STMicroelectronics has revealed a highly miniaturized IC for 4G smartphones for even more attractively sized designs offering high GPS performance.
By design, 4G smartphones will use multiple cellular connections to deliver mobile broadband services at speeds of more than 100 Mbps. With Bluetooth, Wi-Fi and GPS also built in, some of the handset’s receivers must share an antenna to save space. ST has used its advanced packaging expertise to create a tiny 1.14 mm2 antenna-sharing IC, the DIP1524, capable of delivering high signal strength to several RF receivers simultaneously.
Achieving such an efficient antenna connection is especially important for handset GPS functionality, since the received satellite signals are relatively weak. Users of smartphones featuring the DIP1524 will experience advantages including faster GPS startup time (time to first fix), more accurate position detection and, as a result, even more reliable location-based services that benefit from strong connections to several satellites.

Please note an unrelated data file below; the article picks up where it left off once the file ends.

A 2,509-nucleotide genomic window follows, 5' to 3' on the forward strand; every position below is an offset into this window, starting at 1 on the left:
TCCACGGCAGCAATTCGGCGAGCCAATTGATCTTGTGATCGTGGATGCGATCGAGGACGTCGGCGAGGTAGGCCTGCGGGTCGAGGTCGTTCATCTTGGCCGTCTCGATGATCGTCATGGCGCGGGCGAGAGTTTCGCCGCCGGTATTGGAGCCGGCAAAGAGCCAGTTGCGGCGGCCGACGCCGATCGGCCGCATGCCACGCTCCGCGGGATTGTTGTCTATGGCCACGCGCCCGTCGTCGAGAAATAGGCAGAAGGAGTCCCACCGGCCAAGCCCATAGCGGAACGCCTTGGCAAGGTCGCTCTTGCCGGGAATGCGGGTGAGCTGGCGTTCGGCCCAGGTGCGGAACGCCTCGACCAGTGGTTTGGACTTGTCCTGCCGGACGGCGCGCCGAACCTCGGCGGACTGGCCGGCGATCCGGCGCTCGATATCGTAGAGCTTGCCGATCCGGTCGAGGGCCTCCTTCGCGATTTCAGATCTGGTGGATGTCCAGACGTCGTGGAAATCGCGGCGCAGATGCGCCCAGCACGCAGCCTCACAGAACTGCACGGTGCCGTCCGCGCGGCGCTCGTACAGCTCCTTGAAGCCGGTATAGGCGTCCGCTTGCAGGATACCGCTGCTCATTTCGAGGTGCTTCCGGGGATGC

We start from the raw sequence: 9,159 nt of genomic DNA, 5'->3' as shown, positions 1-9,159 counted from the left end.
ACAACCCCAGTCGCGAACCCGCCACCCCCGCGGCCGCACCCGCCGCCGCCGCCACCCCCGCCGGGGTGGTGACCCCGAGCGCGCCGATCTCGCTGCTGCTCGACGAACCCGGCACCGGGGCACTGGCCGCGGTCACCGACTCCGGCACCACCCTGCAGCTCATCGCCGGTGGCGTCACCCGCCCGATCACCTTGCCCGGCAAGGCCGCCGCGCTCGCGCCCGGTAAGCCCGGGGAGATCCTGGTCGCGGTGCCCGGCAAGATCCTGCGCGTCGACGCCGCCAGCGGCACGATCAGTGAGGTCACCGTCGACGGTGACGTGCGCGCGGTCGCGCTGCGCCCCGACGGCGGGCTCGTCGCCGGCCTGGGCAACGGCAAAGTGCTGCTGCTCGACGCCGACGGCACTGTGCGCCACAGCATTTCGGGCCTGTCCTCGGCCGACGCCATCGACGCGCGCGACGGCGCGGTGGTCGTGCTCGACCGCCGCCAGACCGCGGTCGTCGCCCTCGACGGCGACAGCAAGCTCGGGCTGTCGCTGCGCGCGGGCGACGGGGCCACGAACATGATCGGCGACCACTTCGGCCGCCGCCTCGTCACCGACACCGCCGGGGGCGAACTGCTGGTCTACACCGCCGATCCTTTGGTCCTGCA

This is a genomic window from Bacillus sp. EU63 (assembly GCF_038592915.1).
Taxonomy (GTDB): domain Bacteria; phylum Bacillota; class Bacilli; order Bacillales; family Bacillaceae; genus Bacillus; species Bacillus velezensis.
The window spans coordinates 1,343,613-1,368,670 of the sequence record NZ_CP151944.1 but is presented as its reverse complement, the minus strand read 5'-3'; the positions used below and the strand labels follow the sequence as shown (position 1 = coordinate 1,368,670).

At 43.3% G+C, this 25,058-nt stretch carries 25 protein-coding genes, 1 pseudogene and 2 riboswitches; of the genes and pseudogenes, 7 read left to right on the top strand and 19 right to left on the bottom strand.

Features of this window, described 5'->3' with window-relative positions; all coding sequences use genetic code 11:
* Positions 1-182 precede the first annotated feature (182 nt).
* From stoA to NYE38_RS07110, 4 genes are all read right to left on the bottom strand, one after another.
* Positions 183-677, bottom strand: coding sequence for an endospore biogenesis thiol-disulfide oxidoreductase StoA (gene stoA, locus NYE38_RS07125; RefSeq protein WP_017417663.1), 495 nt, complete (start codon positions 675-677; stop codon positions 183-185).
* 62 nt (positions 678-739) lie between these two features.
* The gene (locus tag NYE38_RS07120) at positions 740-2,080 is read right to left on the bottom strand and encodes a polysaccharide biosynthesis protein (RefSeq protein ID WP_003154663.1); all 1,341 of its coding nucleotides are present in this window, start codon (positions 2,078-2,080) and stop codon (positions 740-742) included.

The DIP1524 diplexer utilizes ST’s Integrated Passive Device (IPD) technology, fabricated on a glass substrate that minimizes insertion losses compared to the ceramic substrates used by other manufacturers. Its flip-chip package has a footprint the same size as the chip itself, thereby occupying 65% less pc-board area than competing devices in conventional packages with a total footprint larger than 3 mm2. The DIP1524 enables handset designers to connect receivers for GPS/GLONASS satellites, Bluetooth, Wi-Fi and LTE band 7 to the same antenna.
Major features of DIP1524:
• GPS insertion loss: 0.65 dB (max.)
• GLONASS insertion loss: 0.75 dB (max.)
• Zero performance drift
• High channel isolation
• No value dispersion between components
The DIP1524-01D3 is sampling now in a 4-bump flip-chip package, and will be available in high volumes priced from $0.129 for orders over 1000 pieces. Alternative higher-volume pricing options are available on request.
For more information, please visit www.st.com .
Posted by Ron M. Seidel, Editorial Intern
April 11, 2012